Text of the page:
By the time a draft contract arrived from Pharrell’s lawyers in New York I was about to start working at the law firm in London. It was handy timing cause I could just take over the contract negotiations for Nigo, which went on forever. The legal team in New York had never heard of this dude so they assumed that they didn’t really need to take him that seriously. But I was also locked into doing the law training for two years. When I eventually finished that, Nigo presumed I was just going to come back and start working with him, which I did.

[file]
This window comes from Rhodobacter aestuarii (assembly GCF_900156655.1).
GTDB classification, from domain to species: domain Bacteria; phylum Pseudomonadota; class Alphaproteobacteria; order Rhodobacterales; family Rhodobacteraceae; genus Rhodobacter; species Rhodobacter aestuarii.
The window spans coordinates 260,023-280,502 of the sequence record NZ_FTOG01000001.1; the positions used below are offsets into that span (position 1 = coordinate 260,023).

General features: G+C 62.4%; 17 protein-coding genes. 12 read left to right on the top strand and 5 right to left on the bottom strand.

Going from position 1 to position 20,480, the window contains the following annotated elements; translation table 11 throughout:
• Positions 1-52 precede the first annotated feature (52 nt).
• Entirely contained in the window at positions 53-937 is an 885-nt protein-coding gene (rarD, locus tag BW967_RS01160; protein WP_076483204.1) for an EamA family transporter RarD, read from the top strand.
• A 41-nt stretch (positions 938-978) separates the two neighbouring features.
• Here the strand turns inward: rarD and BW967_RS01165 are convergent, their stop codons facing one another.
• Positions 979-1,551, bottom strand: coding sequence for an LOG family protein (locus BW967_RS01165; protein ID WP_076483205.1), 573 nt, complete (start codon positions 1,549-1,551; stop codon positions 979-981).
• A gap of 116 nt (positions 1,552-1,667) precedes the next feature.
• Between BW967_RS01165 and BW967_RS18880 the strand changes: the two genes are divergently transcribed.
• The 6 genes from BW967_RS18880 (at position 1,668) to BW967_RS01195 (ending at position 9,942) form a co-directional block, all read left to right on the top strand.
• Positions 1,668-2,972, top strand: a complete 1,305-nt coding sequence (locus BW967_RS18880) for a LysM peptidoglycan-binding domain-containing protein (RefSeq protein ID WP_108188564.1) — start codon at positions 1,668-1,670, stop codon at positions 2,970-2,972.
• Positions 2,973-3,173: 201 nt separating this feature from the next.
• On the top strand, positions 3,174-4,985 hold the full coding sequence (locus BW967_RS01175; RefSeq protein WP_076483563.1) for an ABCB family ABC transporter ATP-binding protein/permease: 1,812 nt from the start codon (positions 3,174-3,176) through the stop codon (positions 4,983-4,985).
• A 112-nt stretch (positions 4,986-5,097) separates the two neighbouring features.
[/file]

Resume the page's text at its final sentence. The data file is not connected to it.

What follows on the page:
What was your job in Japan?
When I came back to I began managing Bathing Ape’s international business and the whole BBC operation. I was kind of responsible for all of it, everything from taking Pharrell’s ideas and feeding them to everyone from designers to accounting. It was a staff of ten people, and Nigo was busy looking after BAPE generally. For most of the day-to-day stuff, it was down to me.
How did you stop working for BAPE and Billionaire Boys Club?
Nigo eventually sold BAPE to our Chinese distributor. I helped him with that sale, which was not really a fun process. It wasn’t the original plan to sell when he did. As a part of that process, Nigo decided to get out of BBC too. He just wanted to have a more simple kind of life and just be friends with Pharrell and not business partners. It was quite complicated running the business between the US and Japan.
Was this around the time that you started C.E?